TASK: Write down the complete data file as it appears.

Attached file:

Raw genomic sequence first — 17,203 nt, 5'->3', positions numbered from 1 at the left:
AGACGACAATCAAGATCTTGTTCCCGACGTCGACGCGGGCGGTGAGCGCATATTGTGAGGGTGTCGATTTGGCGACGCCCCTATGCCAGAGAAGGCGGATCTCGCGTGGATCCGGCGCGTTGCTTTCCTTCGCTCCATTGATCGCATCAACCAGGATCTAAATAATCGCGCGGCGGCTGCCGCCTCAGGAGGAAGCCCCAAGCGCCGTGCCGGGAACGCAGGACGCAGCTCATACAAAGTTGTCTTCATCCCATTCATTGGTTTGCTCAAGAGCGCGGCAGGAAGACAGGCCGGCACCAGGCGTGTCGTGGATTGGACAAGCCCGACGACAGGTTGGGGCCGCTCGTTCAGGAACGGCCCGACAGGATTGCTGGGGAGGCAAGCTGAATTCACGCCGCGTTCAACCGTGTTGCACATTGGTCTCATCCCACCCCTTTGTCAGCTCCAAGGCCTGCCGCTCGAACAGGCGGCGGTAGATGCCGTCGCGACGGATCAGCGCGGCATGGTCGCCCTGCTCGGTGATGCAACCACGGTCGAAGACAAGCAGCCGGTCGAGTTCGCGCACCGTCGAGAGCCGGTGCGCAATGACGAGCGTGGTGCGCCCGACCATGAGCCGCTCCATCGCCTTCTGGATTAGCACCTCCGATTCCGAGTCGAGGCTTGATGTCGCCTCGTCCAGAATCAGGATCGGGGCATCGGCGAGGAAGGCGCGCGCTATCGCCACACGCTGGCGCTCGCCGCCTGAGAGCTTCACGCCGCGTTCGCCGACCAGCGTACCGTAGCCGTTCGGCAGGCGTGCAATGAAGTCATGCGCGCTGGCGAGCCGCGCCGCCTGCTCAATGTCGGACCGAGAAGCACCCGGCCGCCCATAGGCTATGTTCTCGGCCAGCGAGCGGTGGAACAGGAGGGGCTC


Raw genomic sequence first — 17,203 nt, 5'->3', positions numbered from 1 at the left:
AGACGACAATCAAGATCTTGTTCCCGACGTCGACGCGGGCGGTGAGCGCATATTGTGAGGGTGTCGATTTGGCGACGCCCCTATGCCAGAGAAGGCGGATCTCGCGTGGATCCGGCGCGTTGCTTTCCTTCGCTCCATTGATCGCATCAACCAGGATCTAAATAATCGCGCGGCGGCTGCCGCCTCAGGAGGAAGCCCCAAGCGCCGTGCCGGGAACGCAGGACGCAGCTCATACAAAGTTGTCTTCATCCCATTCATTGGTTTGCTCAAGAGCGCGGCAGGAAGACAGGCCGGCACCAGGCGTGTCGTGGATTGGACAAGCCCGACGACAGGTTGGGGCCGCTCGTTCAGGAACGGCCCGACAGGATTGCTGGGGAGGCAAGCTGAATTCACGCCGCGTTCAACCGTGTTGCACATTGGTCTCATCCCACCCCTTTGTCAGCTCCAAGGCCTGCCGCTCGAACAGGCGGCGGTAGATGCCGTCGCGACGGATCAGCGCGGCATGGTCGCCCTGCTCGGTGATGCAACCACGGTCGAAGACAAGCAGCCGGTCGAGTTCGCGCACCGTCGAGAGCCGGTGCGCAATGACGAGCGTGGTGCGCCCGACCATGAGCCGCTCCATCGCCTTCTGGATTAGCACCTCCGATTCCGAGTCGAGGCTTGATGTCGCCTCGTCCAGAATCAGGATCGGGGCATCGGCGAGGAAGGCGCGCGCTATCGCCACACGCTGGCGCTCGCCGCCTGAGAGCTTCACGCCGCGTTCGCCGACCAGCGTACCGTAGCCGTTCGGCAGGCGTGCAATGAAGTCATGCGCGCTGGCGAGCCGCGCCGCCTGCTCAATGTCGGACCGAGAAGCACCCGGCCGCCCATAGGCTATGTTCTCGGCCAGCGAGCGGTGGAACAGGAGGGGCTC